AI Industry Innovations , AI Technologies , E-commerce & Retail

Target Introduces Gen AI Chatbot for Store Workers

Retailer Expects Chatbot to Streamline Work, Enhance Shopping Experience
Target Introduces Gen AI Chatbot for Store Workers
Image: Shutterstock

Target Corp., a Minneapolis-based retailer with nearly 2,000 stores in the U.S., is set to introduce a generative-AI-based chatbot in August. The Store Companion chatbot is designed to make jobs easier for "hundreds of thousands" of store workers and enhance the shopping experience for customers, according to Target in a statement.

See Also: Business Rewards vs. Security Risks of Generative AI: Executive Panel

The chatbot can answer on-the-job process questions, coach new team members and support store operations management. With this initiative, the retail giant aims to boost productivity and efficiency of store workers, offering faster service, enhanced guest engagement and better shopping experiences.

This move is part of Target's broader strategy to use gen AI across its business operations.

Brett Craig, executive vice president and chief information officer at Target, acknowledged the role of technology in the future of retail for team members, guests and the business. "We're continually experimenting with new tools to make it even easier for our team to do their jobs," he said. "The transformative nature of gen AI is helping us accelerate the rate of innovation across our operations. These new tools and applications will play [a big role] in driving growth."

How the Store Companion Works

Team members can get immediate answers to their process-related questions from the Store Companion chatbot, which is available as an app on handheld devices. Team members can input prompts such as "How do I sign a guest up for a Target Circle Card?" and "How do I restart the cash register in the event of a power outage?" and receive instructions and resources in seconds. The tool also serves as a store process expert and coach, helping new and seasonal team members learn on the job.

Many organizations exercise caution when using their data to train publicly available large language models - such as ChatGPT, Claude, Llama and Gemini - and then adapt them for specific business functions. To address these concerns, some firms use synthetic data sets for training.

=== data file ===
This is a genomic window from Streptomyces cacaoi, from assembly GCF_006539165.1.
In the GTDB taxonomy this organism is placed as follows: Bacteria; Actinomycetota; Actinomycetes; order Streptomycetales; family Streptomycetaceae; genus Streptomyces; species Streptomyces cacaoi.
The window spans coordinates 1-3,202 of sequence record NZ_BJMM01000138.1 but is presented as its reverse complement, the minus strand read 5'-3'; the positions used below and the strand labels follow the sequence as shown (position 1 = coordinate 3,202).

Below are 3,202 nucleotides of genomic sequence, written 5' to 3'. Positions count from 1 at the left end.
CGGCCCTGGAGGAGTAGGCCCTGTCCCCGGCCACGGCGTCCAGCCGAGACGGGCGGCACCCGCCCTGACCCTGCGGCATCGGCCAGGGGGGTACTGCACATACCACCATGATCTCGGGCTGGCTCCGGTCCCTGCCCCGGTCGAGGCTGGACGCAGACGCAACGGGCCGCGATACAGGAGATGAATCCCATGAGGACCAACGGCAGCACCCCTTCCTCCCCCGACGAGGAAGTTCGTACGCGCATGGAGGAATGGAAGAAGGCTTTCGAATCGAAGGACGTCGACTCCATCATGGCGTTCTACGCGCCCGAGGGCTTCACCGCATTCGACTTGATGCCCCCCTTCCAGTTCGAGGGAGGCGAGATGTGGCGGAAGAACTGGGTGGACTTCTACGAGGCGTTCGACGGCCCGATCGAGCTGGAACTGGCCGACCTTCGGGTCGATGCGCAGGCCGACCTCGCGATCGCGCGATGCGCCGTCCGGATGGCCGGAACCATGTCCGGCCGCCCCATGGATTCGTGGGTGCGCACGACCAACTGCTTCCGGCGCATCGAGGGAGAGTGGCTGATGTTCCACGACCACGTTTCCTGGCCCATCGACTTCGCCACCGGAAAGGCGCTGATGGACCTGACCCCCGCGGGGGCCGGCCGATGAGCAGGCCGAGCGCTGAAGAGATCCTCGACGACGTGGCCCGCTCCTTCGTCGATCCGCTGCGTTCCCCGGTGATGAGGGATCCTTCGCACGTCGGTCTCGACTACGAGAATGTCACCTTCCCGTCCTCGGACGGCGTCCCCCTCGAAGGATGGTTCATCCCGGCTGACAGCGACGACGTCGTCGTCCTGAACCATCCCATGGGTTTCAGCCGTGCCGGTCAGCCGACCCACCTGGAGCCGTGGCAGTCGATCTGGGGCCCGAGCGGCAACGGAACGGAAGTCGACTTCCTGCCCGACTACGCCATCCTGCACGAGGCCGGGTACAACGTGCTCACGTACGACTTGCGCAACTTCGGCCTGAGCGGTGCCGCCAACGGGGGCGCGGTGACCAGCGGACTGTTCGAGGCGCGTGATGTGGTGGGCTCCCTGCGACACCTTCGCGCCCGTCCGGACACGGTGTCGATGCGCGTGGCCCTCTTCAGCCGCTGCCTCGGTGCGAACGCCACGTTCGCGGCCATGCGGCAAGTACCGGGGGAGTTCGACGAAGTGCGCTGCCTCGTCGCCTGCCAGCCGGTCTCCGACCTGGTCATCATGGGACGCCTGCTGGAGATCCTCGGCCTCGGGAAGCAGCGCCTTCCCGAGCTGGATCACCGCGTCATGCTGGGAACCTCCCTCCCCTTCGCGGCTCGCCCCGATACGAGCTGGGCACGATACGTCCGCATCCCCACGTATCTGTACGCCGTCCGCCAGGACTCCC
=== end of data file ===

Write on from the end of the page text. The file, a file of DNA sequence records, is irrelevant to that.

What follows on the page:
Some companies use the principle of retrieval augmented generation, or RAG, to train their LLMs or chatbots. RAG is an AI framework that retrieves information from internal documents such as user guides, operation manuals, FAQs and policies.

Target's in-house technology team, however, used frequently asked questions and process documents from its store teams across the U.S. The team worked quickly, taking the project from its initial testing phase to the planned rollout in only six months. Target is currently piloting the tool at approximately 400 stores, using the teams' feedback to improve the experience ahead of the chainwide rollout. Experienced team members have contributed their expertise to help shape the tool.

The Store Companion will make daily tasks easier and enable teams to respond to guests' requests with confidence and efficiency, said Mark Schindele, executive vice president and chief stores officer at Target. "The tool frees up time and attention for our team to serve guests with care," he said.

Target's Gen AI Road Map

Target plans to roll out another internal gen AI tool in the coming months, starting with the team members at its headquarters.

The retailer is also using gen AI to elevate its digital experience for consumers, which includes gen-AI-powered product pages and search capabilities that curate the most relevant results. Target said this will make it even easier for consumers to find everything they need when shopping on Target.com.

Target did not respond to a request by Information Security Media Group for additional comments about the chatbot in time for publication.


About the Author

Brian Pereira

Brian Pereira

Sr. Director - Editorial, ISMG

Pereira has nearly three decades of journalism experience. He is the former editor of CHIP, InformationWeek and CISO MAG. He has also written for The Times of India and The Indian Express.




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